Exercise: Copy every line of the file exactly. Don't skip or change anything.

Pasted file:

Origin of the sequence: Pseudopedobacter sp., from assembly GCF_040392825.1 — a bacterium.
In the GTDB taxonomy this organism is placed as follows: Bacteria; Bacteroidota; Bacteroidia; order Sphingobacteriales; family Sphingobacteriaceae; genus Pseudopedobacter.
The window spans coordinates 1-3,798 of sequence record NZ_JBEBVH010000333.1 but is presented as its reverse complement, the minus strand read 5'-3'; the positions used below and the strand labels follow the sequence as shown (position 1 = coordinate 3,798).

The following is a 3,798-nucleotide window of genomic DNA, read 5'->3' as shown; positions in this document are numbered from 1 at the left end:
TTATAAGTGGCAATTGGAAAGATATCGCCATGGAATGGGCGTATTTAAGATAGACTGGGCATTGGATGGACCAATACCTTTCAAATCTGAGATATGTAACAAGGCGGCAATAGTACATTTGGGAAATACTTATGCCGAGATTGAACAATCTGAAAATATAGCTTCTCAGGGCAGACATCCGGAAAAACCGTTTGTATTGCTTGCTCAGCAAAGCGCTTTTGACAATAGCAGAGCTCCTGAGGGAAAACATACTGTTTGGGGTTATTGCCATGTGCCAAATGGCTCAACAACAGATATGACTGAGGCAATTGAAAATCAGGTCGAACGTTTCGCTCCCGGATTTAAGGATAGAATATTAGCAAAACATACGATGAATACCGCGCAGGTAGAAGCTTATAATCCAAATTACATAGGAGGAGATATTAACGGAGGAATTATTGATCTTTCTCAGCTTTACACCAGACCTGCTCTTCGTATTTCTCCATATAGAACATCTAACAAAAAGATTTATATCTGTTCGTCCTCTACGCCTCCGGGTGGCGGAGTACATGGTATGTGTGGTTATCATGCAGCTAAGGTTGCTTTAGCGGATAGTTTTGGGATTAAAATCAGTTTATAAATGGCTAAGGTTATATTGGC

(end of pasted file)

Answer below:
Origin of the sequence: Pseudopedobacter sp., from assembly GCF_040392825.1 — a bacterium.
In the GTDB taxonomy this organism is placed as follows: Bacteria; Bacteroidota; Bacteroidia; order Sphingobacteriales; family Sphingobacteriaceae; genus Pseudopedobacter.
The window spans coordinates 1-3,798 of sequence record NZ_JBEBVH010000333.1 but is presented as its reverse complement, the minus strand read 5'-3'; the positions used below and the strand labels follow the sequence as shown (position 1 = coordinate 3,798).

The following is a 3,798-nucleotide window of genomic DNA, read 5'->3' as shown; positions in this document are numbered from 1 at the left end:
TTATAAGTGGCAATTGGAAAGATATCGCCATGGAATGGGCGTATTTAAGATAGACTGGGCATTGGATGGACCAATACCTTTCAAATCTGAGATATGTAACAAGGCGGCAATAGTACATTTGGGAAATACTTATGCCGAGATTGAACAATCTGAAAATATAGCTTCTCAGGGCAGACATCCGGAAAAACCGTTTGTATTGCTTGCTCAGCAAAGCGCTTTTGACAATAGCAGAGCTCCTGAGGGAAAACATACTGTTTGGGGTTATTGCCATGTGCCAAATGGCTCAACAACAGATATGACTGAGGCAATTGAAAATCAGGTCGAACGTTTCGCTCCCGGATTTAAGGATAGAATATTAGCAAAACATACGATGAATACCGCGCAGGTAGAAGCTTATAATCCAAATTACATAGGAGGAGATATTAACGGAGGAATTATTGATCTTTCTCAGCTTTACACCAGACCTGCTCTTCGTATTTCTCCATATAGAACATCTAACAAAAAGATTTATATCTGTTCGTCCTCTACGCCTCCGGGTGGCGGAGTACATGGTATGTGTGGTTATCATGCAGCTAAGGTTGCTTTAGCGGATAGTTTTGGGATTAAAATCAGTTTATAAATGGCTAAGGTTATATTGGC